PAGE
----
Firms can face challenges in meeting their regulatory obligations in the first few years after authorisation.  In response, the FCA has created a new Early and High Growth Oversight function to help newly-authorised firms adapt to supervision as they start up and grow, with the aim of protecting consumers from bad practice.  The function provides enhanced supervision for firms as they get used to their regulatory status and supports them to understand their obligations so they can meet the standards the FCA expects.

The FCA previously ran a pilot of the initiative during 2021 to 2022 with 32 newly-authorised firms; from this, some themes emerged.  

One common theme was around how well these firms understood the FCA’s rules on financial promotions.  Some examples of poor practice:

  • describing products and services as 'FCA approved';
  • wrongly claiming on websites 'We worked with the regulator to deliver a product/service';
  • advertising services without the proper permissions; and
  • advertising attractive-looking investment returns that could not be substantiated.

The FCA makes clear that it does not approve firms' offerings (it authorises firms and gives them permission to offer regulated products and services) nor does it work with firms to develop their offerings.  It also highlights that consumers have much less protection if they sign up for services the firm doesn’t have permission to provide, and that it can take action against them if they do this.

Other common themes emerging from the pilot included:

  • Regulatory submissions. Firms must complete and submit regulatory data in a timely way.  Where these are incorrect, firms must make re-submissions, taking up additional time and resource.
  • Permissions.  Some firms hold permissions that they do not use, or that they may have applied for incorrectly. Two firms cancelled their permissions following challenge from the FCA. A firm that was part of a wider organisation carrying out regulated activity without authorisation was also closed down.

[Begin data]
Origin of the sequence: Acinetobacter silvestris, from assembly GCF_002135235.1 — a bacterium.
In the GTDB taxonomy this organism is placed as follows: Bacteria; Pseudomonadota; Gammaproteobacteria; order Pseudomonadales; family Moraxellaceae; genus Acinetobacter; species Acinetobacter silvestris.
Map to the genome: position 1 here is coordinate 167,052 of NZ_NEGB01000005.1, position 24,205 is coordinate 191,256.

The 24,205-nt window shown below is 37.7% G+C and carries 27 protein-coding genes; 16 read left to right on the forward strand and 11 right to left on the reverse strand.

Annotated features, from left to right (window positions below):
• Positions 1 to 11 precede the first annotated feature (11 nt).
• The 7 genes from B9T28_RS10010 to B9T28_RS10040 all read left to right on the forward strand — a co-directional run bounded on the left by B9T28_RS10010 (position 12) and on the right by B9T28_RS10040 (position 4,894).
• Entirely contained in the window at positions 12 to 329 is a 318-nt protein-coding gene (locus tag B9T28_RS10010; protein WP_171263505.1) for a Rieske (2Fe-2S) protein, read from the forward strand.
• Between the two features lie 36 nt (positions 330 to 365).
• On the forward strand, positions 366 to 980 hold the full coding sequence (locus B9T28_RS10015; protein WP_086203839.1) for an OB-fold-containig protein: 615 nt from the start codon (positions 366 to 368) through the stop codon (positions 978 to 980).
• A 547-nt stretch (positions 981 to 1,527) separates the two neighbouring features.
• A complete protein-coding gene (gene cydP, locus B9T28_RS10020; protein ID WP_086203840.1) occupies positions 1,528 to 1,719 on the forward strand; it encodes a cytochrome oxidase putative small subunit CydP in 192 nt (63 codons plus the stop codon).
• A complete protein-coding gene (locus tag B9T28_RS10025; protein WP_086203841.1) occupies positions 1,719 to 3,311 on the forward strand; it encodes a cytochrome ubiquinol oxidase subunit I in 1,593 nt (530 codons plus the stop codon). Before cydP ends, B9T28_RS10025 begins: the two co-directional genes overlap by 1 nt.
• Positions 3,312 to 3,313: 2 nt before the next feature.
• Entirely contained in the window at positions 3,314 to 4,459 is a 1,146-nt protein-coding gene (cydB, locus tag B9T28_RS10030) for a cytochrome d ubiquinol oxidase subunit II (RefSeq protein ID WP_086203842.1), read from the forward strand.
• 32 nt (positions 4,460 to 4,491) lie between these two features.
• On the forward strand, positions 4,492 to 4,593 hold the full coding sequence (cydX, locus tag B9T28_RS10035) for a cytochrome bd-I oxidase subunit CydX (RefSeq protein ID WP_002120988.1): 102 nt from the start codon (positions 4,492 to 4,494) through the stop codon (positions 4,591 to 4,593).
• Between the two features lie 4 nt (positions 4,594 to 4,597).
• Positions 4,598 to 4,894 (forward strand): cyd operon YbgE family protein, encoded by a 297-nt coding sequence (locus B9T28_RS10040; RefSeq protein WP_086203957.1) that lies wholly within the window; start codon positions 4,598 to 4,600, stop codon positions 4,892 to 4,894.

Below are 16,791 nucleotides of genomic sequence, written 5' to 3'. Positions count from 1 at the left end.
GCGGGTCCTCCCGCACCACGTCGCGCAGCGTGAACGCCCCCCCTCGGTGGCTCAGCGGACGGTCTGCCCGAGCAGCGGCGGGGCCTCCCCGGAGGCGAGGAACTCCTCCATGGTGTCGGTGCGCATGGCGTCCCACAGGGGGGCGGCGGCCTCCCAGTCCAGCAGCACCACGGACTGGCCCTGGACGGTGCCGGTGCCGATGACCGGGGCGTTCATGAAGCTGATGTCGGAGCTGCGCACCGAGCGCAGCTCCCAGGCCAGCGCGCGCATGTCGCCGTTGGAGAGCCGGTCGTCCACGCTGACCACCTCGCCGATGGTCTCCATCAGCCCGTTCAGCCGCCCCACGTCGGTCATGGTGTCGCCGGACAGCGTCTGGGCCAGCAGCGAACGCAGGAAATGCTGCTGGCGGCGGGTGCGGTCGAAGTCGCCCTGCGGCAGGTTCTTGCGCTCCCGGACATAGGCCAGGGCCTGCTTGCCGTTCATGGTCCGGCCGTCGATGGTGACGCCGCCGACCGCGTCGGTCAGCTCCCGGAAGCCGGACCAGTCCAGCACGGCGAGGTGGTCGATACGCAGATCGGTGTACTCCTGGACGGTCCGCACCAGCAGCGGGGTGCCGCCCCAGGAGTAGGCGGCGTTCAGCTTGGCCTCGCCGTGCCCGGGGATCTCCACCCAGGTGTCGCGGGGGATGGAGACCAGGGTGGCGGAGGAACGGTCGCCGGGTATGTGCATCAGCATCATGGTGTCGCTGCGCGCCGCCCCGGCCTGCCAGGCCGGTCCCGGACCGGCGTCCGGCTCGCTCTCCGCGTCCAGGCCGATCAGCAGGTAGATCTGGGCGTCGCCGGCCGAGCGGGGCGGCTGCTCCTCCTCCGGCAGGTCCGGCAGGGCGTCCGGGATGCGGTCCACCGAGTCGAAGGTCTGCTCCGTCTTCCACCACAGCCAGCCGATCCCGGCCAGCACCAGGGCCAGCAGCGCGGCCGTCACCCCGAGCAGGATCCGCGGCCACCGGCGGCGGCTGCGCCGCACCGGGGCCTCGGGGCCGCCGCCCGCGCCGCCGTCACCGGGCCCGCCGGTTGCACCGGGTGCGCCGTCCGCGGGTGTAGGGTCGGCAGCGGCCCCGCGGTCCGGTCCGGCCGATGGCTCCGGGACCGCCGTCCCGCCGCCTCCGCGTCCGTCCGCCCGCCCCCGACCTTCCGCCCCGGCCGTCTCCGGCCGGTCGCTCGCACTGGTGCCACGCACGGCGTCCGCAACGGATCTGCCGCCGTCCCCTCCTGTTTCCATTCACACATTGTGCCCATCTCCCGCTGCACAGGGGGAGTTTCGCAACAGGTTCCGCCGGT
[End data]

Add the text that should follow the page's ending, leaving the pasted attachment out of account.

• Financial projections.  Firms submit business plans as part of the authorisation process. As they start to trade, they may find that their actual revenues do not reasonably track against their projections.
  • Business model changes.  Firms often change or adapt their business models in the first years of their life. This can affect the permissions they should hold and the regulatory requirements they must comply with.
  • Innovation. When starting out, innovative firms may not have the same resources as more traditional financial services firms to engage with and understand regulation.

Some pointers from the FCA for new firms to bear in mind:

  • Before and during the authorisation process, read all the relevant information and guidance provided, for example portfolio letters or guidance relevant to your sector or business.
  • Register for access to the FCA’s systems early on. This will ensure you are ready to comply with and submit your regulatory reporting on time. You should also familiarise yourself with your reporting schedule once it’s available.
  • You are expected to engage with the regulator openly and transparently, including notifying them if it’s likely that you won’t be able to fulfil your regulatory obligations.

Phase 2 of the pilot has now been launched with 300 newly-authorised firms.  

The FCA intends to use the findings of this next stage to identify other common areas where firms need to raise their standards to meet its rules.